Sidewalk Film Festival/Shout, Birmingham

I can hardly believe that this was my first trip to Birmingham, Alabama. Having traveled extensively around the country, it seems impossible that I would have missed the place where so much of the Civil Rights Movement had transpired — but I had.

Jeff & Melanie Jeffcoat with Edward Journey

Luckily, I had a passionately well-informed native son in my friend Edward Journey who introduced me to some of the city’s sites, sounds and culinary pleasures. In a fleet 24 hours, Edward managed to provide me with a tour of the city’s highlights and I found Birmingham packed full of surprises.

My first significant surprise was the chance to reunite with two classmates from the University of Washington, Melanie (Van Betten) & Jeff Jeffcoat. They married after grad school and I’d not seem them since Seattle. After several years in L.A., they relocated to Birmingham to raise their two girls where they’d also be able to utilize the close proximity of Jeff’s family. They’re both doing extremely well and have recently launched Circle X Films. Melanie associate produced Man in the Glass: The Dale Brown Story, which won this year’s Sidewalk Audience Awards for Best Documentary Feature and Best Alabama Film.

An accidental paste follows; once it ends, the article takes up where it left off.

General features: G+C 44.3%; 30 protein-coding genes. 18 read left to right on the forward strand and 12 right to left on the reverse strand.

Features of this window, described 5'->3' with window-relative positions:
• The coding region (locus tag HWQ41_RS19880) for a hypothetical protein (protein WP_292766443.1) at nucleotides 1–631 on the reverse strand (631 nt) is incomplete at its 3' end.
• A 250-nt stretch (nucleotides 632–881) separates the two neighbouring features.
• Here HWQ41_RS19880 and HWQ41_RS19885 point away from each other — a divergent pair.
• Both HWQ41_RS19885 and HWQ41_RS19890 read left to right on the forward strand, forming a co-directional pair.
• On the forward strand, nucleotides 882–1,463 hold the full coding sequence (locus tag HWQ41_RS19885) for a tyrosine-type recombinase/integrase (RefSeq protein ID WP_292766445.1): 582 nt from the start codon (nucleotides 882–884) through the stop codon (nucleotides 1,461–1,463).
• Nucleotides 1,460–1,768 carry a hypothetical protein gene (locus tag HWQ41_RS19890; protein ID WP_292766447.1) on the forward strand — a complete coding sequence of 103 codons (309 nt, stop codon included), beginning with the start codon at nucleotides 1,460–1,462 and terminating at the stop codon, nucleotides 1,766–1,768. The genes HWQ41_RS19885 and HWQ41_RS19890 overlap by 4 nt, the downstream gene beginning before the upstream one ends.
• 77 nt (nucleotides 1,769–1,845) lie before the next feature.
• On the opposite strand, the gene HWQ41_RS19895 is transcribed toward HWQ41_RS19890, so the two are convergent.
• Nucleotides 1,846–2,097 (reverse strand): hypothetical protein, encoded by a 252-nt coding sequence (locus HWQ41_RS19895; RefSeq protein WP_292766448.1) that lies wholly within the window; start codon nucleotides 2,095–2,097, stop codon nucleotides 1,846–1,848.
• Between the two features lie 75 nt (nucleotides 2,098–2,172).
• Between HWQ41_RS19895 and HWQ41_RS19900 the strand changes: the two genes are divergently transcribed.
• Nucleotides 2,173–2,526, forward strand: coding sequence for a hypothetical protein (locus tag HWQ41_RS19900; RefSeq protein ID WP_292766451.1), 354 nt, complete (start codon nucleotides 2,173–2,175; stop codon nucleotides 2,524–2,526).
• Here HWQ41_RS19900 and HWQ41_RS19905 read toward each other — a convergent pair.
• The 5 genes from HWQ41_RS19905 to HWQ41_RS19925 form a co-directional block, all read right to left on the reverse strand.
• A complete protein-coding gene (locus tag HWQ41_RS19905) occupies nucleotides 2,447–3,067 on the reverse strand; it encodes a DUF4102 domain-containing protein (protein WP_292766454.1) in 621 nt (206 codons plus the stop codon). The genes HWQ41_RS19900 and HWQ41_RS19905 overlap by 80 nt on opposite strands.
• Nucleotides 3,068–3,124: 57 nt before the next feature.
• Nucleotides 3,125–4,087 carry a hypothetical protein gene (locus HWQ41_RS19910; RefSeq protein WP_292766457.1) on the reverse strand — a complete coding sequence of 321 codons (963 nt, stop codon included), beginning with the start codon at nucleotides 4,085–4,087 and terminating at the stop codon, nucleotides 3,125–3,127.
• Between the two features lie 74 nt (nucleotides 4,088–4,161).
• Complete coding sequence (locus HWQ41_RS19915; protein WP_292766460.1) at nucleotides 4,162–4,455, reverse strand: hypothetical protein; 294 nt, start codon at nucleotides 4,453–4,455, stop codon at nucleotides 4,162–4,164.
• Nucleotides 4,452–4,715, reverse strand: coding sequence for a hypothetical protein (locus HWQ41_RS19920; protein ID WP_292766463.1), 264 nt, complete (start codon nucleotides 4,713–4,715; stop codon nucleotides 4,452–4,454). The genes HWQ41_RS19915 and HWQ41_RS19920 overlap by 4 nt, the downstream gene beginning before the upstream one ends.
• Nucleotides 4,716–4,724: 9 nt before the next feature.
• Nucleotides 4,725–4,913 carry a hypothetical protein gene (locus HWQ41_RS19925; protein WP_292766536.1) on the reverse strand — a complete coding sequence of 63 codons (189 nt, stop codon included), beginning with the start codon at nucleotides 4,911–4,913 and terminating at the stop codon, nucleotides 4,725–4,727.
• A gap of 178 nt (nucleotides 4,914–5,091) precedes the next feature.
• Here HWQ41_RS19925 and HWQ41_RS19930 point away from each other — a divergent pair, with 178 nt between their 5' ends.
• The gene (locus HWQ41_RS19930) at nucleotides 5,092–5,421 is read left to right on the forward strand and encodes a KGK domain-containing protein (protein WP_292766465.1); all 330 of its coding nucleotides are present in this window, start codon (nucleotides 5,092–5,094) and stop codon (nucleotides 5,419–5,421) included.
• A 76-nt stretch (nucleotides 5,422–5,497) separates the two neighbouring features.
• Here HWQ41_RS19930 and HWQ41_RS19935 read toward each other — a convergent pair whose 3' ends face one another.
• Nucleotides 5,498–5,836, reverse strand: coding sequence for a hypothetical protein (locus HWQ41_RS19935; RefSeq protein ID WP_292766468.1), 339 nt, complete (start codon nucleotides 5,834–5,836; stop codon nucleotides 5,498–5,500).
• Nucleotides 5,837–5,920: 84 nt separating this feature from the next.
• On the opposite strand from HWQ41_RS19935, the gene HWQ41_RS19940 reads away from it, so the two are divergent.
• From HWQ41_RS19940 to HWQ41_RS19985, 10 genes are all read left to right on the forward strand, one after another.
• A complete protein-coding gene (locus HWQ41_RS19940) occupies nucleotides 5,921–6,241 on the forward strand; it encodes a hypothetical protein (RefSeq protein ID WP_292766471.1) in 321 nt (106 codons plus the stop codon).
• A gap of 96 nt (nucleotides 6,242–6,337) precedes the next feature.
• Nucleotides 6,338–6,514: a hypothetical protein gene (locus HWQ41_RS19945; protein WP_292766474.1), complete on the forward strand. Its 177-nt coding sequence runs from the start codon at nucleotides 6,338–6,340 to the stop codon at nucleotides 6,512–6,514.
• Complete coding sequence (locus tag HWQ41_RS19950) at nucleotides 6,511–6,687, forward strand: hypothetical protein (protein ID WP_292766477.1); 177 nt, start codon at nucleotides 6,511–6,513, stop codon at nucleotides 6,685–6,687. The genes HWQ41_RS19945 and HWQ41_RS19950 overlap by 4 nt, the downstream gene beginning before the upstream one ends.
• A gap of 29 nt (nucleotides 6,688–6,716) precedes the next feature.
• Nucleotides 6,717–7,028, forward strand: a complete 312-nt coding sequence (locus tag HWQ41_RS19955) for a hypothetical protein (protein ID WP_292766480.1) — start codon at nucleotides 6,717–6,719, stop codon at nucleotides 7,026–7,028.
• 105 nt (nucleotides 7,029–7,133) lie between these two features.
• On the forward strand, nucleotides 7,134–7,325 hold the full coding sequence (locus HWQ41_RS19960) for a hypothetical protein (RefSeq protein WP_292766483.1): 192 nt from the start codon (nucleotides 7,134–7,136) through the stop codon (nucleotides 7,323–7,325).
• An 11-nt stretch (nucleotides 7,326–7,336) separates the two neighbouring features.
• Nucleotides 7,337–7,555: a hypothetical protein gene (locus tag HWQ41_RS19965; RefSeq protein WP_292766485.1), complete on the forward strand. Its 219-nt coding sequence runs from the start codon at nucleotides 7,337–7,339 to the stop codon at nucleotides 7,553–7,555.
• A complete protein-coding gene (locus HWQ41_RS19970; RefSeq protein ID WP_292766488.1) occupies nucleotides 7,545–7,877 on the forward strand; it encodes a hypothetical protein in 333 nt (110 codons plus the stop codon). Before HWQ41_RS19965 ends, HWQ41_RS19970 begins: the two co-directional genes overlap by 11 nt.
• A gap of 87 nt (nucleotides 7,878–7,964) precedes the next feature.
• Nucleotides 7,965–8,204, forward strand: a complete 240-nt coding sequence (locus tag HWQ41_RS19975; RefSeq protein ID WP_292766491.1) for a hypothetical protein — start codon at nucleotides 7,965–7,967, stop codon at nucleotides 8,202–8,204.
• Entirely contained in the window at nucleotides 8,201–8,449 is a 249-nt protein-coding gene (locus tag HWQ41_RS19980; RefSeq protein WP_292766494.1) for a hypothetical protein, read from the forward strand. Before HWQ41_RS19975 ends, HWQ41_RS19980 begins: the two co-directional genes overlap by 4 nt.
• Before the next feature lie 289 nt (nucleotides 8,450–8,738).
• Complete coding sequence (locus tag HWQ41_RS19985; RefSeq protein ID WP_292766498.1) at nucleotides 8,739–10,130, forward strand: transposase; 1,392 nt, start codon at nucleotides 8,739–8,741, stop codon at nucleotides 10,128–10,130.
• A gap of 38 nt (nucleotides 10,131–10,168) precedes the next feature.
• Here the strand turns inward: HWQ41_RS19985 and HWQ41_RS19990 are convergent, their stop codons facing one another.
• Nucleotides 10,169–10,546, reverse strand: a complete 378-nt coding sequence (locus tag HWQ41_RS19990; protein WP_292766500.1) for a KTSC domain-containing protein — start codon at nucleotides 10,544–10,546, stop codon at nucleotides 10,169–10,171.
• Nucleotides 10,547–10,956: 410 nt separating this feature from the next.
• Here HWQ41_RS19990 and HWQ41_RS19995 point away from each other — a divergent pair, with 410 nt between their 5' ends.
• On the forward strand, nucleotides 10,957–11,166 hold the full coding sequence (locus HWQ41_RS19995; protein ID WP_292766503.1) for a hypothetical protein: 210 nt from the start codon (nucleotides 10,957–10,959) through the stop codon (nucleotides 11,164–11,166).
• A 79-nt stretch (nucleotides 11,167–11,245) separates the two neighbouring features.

Though we’ve not been notified — nor can I find any evidence of it online — Melanie tells me that The Green received an Honorable Mention among the Shout awards. Shout is B-ham’s LGBT film festival and it operates in conjunction with Sidewalk.

Our Shout screening went well, about 150 people in attendance. We screened at The Carver, a restored theater located in what is recognized historically as the former “Black” side of town.

The theater is located very near the memorial park that was the site of some of the first civil rights riots. On my whirlwind tour of Birmingham, Edward took me to the park where I grabbed a few shots of the statuary.

I was deeply moved by this sculpture in particular: two people hiding from danger just inside an open doorway.

I was tremendously impressed by the tone of the sculptures and the park overall because the energy of the unrest and struggle was captured so beautifully. My visit reminded me of how “young” the civil rights movement had been.

A sculpture depicting police dogs designed so that you walk thru the attacking dogs

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